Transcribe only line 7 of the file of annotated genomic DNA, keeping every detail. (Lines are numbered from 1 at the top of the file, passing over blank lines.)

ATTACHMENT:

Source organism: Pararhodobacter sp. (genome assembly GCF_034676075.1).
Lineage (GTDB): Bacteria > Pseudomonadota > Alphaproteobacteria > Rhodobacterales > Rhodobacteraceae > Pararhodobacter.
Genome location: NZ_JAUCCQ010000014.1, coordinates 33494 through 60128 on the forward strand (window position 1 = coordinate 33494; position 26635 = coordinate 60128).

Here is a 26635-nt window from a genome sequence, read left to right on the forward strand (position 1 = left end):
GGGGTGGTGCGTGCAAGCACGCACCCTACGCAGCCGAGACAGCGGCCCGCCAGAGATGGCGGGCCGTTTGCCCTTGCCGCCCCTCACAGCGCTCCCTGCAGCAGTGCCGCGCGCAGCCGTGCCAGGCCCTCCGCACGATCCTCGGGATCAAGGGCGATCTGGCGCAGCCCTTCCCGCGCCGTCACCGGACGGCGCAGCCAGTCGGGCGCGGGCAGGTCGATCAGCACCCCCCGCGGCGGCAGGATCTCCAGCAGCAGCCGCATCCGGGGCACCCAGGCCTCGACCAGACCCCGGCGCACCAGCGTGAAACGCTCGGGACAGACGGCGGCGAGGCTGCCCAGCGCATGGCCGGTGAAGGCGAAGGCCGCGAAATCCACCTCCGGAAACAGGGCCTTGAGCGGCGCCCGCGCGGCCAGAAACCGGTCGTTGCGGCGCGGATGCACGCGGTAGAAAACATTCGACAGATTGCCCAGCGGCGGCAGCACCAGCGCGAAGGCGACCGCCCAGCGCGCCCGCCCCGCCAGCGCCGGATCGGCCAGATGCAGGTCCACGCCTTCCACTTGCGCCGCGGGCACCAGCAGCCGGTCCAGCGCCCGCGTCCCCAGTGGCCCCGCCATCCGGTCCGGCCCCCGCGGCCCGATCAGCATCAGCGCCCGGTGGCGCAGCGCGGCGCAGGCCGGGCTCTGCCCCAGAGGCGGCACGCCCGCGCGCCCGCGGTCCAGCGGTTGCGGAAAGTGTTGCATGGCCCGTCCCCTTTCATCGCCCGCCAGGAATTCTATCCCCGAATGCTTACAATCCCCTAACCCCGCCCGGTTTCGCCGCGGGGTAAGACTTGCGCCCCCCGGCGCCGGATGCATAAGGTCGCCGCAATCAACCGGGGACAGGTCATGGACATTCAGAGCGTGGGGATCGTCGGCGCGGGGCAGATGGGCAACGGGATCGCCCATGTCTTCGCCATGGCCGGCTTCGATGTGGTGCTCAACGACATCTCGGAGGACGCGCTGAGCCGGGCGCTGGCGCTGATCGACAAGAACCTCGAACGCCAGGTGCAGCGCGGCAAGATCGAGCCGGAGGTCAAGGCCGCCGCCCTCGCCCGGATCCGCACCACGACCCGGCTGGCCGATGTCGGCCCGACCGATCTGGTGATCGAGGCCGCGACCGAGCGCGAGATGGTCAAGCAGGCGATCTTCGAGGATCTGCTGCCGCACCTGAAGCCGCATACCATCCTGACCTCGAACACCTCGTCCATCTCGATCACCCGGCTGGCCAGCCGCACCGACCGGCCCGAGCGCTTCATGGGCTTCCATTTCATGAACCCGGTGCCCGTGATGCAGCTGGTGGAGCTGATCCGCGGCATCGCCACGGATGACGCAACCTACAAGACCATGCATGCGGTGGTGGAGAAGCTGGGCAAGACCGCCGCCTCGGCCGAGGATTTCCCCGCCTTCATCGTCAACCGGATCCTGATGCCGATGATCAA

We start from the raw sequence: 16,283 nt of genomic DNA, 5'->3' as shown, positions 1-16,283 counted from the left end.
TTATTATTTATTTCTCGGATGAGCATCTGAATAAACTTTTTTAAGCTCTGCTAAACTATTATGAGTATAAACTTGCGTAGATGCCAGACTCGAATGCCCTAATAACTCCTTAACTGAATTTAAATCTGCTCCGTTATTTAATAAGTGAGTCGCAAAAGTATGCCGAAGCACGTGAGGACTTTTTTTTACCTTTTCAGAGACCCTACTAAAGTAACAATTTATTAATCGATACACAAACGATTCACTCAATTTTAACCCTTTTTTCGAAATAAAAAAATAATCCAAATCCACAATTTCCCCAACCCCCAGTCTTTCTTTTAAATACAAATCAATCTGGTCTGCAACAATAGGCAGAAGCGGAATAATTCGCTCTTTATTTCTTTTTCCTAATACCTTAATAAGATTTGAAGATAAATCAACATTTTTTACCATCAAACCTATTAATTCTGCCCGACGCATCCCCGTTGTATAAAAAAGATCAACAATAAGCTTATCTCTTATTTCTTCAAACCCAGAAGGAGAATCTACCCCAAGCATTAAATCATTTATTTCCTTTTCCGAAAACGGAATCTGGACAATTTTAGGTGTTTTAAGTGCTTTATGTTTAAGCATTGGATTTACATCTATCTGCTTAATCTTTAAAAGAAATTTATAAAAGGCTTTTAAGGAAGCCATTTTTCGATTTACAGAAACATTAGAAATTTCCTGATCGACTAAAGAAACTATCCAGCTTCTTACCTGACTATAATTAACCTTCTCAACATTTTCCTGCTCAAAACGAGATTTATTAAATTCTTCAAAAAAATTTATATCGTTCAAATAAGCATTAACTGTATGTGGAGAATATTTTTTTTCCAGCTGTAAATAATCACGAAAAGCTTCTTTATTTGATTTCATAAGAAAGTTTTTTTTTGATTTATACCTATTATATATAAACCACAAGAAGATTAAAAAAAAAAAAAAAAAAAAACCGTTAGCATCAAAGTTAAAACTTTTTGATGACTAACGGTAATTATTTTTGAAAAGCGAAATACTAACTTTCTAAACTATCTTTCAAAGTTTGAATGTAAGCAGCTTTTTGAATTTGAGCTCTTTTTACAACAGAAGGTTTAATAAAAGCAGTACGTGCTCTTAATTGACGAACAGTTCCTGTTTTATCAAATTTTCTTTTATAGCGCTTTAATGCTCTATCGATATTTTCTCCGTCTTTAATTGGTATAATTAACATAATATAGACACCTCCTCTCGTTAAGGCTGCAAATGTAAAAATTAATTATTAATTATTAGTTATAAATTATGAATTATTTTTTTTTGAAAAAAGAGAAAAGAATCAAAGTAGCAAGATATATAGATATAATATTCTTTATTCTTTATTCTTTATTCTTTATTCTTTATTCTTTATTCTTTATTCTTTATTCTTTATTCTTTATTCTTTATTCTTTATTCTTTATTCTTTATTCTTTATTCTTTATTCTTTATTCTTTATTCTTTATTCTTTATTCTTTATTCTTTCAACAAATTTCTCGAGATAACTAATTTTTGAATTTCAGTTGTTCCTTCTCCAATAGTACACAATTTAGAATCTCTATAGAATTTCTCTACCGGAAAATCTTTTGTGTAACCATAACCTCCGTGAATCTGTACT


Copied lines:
TTATTATTTATTTCTCGGATGAGCATCTGAATAAACTTTTTTAAGCTCTGCTAAACTATTATGAGTATAAACTTGCGTAGATGCCAGACTCGAATGCCCTAATAACTCCTTAACTGAATTTAAATCTGCTCCGTTATTTAATAAGTGAGTCGCAAAAGTATGCCGAAGCACGTGAGGACTTTTTTTTACCTTTTCAGAGACCCTACTAAAGTAACAATTTATTAATCGATACACAAACGATTCACTCAATTTTAACCCTTTTTTCGAAATAAAAAAATAATCCAAATCCACAATTTCCCCAACCCCCAGTCTTTCTTTTAAATACAAATCAATCTGGTCTGCAACAATAGGCAGAAGCGGAATAATTCGCTCTTTATTTCTTTTTCCTAATACCTTAATAAGATTTGAAGATAAATCAACATTTTTTACCATCAAACCTATTAATTCTGCCCGACGCATCCCCGTTGTATAAAAAAGATCAACAATAAGCTTATCTCTTATTTCTTCAAACCCAGAAGGAGAATCTACCCCAAGCATTAAATCATTTATTTCCTTTTCCGAAAACGGAATCTGGACAATTTTAGGTGTTTTAAGTGCTTTATGTTTAAGCATTGGATTTACATCTATCTGCTTAATCTTTAAAAGAAATTTATAAAAGGCTTTTAAGGAAGCCATTTTTCGATTTACAGAAACATTAGAAATTTCCTGATCGACTAAAGAAACTATCCAGCTTCTTACCTGACTATAATTAACCTTCTCAACATTTTCCTGCTCAAAACGAGATTTATTAAATTCTTCAAAAAAATTTATATCGTTCAAATAAGCATTAACTGTATGTGGAGAATATTTTTTTTCCAGCTGTAAATAATCACGAAAAGCTTCTTTATTTGATTTCATAAGAAAGTTTTTTTTTGATTTATACCTATTATATATAAACCACAAGAAGATTAAAAAAAAAAAAAAAAAAAAACCGTTAGCATCAAAGTTAAAACTTTTTGATGACTAACGGTAATTATTTTTGAAAAGCGAAATACTAACTTTCTAAACTATCTTTCAAAGTTTGAATGTAAGCAGCTTTTTGAATTTGAGCTCTTTTTACAACAGAAGGTTTAATAAAAGCAGTACGTGCTCTTAATTGACGAACAGTTCCTGTTTTATCAAATTTTCTTTTATAGCGCTTTAATGCTCTATCGATATTTTCTCCGTCTTTAATTGGTATAATTAACATAATATAGACACCTCCTCTCGTTAAGGCTGCAAATGTAAAAATTAATTATTAATTATTAGTTATAAATTATGAATTATTTTTTTTTGAAAAAAGAGAAAAGAATCAAAGTAGCAAGATATATAGATATAATATTCTTTATTCTTTATTCTTTATTCTTTATTCTTTATTCTTTATTCTTTATTCTTTATTCTTTATTCTTTATTCTTTATTCTTTATTCTTTATTCTTTATTCTTTATTCTTTATTCTTTATTCTTTATTCTTTATTCTTTATTCTTTATTCTTTCAACAAATTTCTCGAGATAACTAATTTTTGAATTTCAGTTGTTCCTTCTCCAATAGTACACAATTTAGAATCTCTATAGAATTTCTCTACCGGAAAATCTTTTGTGTAACCATAACCTCCGTGAATCTGTACT